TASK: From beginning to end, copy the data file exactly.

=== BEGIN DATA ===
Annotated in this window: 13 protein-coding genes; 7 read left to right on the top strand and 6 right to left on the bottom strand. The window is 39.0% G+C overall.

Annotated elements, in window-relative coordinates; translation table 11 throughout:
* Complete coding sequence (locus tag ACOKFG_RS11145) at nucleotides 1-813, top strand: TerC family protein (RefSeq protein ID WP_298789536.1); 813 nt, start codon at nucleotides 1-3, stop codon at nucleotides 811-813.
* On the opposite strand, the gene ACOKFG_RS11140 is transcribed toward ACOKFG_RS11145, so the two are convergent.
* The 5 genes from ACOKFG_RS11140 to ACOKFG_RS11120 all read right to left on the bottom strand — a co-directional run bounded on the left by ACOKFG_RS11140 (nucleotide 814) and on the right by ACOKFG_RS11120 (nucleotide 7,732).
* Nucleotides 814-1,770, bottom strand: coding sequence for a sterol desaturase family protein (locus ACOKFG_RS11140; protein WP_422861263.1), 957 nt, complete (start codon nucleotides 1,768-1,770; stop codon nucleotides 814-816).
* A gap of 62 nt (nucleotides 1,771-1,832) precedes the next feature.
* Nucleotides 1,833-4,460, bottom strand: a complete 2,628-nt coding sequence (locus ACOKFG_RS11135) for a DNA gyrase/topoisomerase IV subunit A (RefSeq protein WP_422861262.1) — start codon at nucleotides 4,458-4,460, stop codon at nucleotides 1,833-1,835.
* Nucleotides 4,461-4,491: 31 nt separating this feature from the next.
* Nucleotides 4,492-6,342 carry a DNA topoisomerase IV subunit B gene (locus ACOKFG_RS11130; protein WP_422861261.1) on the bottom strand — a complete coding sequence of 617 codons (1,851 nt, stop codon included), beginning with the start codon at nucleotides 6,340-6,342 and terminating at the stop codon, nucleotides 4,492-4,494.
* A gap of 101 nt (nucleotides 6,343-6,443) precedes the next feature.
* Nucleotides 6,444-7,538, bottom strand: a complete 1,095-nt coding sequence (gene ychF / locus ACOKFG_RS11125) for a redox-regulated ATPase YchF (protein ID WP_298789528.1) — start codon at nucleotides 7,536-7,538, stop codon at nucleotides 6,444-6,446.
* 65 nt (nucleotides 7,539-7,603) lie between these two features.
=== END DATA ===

Annotated in this window: 13 protein-coding genes; 7 read left to right on the top strand and 6 right to left on the bottom strand. The window is 39.0% G+C overall.

Annotated elements, in window-relative coordinates; translation table 11 throughout:
* Complete coding sequence (locus tag ACOKFG_RS11145) at nucleotides 1-813, top strand: TerC family protein (RefSeq protein ID WP_298789536.1); 813 nt, start codon at nucleotides 1-3, stop codon at nucleotides 811-813.
* On the opposite strand, the gene ACOKFG_RS11140 is transcribed toward ACOKFG_RS11145, so the two are convergent.
* The 5 genes from ACOKFG_RS11140 to ACOKFG_RS11120 all read right to left on the bottom strand — a co-directional run bounded on the left by ACOKFG_RS11140 (nucleotide 814) and on the right by ACOKFG_RS11120 (nucleotide 7,732).
* Nucleotides 814-1,770, bottom strand: coding sequence for a sterol desaturase family protein (locus ACOKFG_RS11140; protein WP_422861263.1), 957 nt, complete (start codon nucleotides 1,768-1,770; stop codon nucleotides 814-816).
* A gap of 62 nt (nucleotides 1,771-1,832) precedes the next feature.
* Nucleotides 1,833-4,460, bottom strand: a complete 2,628-nt coding sequence (locus ACOKFG_RS11135) for a DNA gyrase/topoisomerase IV subunit A (RefSeq protein WP_422861262.1) — start codon at nucleotides 4,458-4,460, stop codon at nucleotides 1,833-1,835.
* Nucleotides 4,461-4,491: 31 nt separating this feature from the next.
* Nucleotides 4,492-6,342 carry a DNA topoisomerase IV subunit B gene (locus ACOKFG_RS11130; protein WP_422861261.1) on the bottom strand — a complete coding sequence of 617 codons (1,851 nt, stop codon included), beginning with the start codon at nucleotides 6,340-6,342 and terminating at the stop codon, nucleotides 4,492-4,494.
* A gap of 101 nt (nucleotides 6,343-6,443) precedes the next feature.
* Nucleotides 6,444-7,538, bottom strand: a complete 1,095-nt coding sequence (gene ychF / locus ACOKFG_RS11125) for a redox-regulated ATPase YchF (protein ID WP_298789528.1) — start codon at nucleotides 7,536-7,538, stop codon at nucleotides 6,444-6,446.
* 65 nt (nucleotides 7,539-7,603) lie between these two features.